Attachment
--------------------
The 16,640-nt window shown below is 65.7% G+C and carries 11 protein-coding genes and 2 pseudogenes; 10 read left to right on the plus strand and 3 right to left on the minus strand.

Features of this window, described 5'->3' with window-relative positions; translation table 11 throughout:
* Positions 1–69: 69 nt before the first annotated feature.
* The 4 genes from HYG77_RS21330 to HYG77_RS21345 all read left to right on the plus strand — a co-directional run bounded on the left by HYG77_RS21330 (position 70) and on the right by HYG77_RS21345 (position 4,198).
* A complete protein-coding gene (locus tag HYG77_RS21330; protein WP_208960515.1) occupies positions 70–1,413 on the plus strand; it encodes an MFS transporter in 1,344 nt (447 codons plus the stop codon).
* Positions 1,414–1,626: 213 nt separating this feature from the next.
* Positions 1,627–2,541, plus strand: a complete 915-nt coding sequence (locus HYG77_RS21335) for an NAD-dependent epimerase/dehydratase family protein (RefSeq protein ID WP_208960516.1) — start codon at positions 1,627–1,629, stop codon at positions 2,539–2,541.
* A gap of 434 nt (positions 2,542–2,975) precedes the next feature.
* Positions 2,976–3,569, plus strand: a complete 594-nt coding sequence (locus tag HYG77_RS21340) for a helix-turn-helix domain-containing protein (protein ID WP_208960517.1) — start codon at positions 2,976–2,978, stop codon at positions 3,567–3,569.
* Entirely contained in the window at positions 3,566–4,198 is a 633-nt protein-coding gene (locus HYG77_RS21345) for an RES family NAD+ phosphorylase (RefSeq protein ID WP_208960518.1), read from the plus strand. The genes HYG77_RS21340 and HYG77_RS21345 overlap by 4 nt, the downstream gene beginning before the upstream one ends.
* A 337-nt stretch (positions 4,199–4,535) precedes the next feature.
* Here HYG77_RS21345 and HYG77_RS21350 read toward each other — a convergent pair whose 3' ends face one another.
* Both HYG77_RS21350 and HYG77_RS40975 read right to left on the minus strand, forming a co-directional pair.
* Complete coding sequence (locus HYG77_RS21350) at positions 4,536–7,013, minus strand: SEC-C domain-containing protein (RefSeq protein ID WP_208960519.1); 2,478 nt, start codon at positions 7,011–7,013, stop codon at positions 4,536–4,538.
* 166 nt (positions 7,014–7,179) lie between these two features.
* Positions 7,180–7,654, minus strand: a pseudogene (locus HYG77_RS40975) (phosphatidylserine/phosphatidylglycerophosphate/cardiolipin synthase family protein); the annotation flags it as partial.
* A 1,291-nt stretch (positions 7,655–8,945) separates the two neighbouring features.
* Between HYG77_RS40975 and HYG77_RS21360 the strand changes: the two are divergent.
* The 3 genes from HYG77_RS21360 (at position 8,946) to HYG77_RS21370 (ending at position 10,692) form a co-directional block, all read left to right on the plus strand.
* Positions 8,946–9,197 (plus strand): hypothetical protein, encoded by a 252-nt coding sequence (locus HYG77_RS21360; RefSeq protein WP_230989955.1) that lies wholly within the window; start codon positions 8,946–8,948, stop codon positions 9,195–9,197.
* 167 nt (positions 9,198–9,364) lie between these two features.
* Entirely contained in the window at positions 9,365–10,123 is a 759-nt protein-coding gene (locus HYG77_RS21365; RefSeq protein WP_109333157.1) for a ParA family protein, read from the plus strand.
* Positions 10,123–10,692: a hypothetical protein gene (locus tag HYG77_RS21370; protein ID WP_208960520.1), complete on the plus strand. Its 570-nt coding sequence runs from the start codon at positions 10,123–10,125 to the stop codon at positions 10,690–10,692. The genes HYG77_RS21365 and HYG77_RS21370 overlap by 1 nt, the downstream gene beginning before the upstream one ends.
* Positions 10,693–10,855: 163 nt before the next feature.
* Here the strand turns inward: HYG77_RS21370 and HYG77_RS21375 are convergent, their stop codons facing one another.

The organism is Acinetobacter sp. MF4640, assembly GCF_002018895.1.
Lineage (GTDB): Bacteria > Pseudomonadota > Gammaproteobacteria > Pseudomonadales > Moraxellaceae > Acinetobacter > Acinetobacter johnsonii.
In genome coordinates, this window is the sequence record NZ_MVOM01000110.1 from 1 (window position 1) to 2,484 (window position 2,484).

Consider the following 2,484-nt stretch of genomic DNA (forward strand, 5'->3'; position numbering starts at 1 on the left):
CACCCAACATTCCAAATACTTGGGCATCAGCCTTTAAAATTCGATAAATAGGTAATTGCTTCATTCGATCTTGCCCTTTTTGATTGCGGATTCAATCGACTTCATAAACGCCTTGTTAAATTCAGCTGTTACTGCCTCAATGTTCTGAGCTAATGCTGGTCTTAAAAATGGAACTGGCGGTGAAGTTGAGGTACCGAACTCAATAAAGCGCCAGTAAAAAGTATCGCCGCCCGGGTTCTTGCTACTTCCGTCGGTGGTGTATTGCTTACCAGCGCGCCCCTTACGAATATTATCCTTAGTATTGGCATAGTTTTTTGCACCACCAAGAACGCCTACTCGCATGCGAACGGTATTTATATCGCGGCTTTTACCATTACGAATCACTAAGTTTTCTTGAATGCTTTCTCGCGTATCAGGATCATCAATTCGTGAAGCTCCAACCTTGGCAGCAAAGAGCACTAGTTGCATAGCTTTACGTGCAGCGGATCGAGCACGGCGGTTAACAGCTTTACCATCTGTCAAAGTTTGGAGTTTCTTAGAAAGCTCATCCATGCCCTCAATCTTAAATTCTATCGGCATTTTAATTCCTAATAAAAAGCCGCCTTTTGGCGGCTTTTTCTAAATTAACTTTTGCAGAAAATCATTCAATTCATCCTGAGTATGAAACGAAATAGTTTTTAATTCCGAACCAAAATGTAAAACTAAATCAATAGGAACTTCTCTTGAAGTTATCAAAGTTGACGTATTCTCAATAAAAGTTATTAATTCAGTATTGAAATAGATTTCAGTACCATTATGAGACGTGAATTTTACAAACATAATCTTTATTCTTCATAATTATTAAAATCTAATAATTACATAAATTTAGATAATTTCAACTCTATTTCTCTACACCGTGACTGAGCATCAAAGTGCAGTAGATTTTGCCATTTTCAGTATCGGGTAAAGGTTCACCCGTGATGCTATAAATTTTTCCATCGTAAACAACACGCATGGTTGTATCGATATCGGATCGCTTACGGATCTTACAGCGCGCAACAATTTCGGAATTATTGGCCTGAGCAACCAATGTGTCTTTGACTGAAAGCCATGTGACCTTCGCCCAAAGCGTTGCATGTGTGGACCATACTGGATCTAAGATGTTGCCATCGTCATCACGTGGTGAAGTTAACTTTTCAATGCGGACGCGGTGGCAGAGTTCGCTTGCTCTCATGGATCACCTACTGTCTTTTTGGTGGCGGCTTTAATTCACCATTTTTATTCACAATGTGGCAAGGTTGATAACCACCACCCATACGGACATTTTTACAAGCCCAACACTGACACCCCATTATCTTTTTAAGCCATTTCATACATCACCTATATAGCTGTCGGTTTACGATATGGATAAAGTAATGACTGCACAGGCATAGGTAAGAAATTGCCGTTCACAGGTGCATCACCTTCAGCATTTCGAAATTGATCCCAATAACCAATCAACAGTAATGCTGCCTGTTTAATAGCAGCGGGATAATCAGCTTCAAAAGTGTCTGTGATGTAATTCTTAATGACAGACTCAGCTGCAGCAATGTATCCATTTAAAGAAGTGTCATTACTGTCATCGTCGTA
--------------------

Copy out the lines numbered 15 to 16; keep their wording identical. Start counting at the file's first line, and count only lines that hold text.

* 166 nt (positions 7,014–7,179) lie between these two features.
* Positions 7,180–7,654, minus strand: a pseudogene (locus HYG77_RS40975) (phosphatidylserine/phosphatidylglycerophosphate/cardiolipin synthase family protein); the annotation flags it as partial.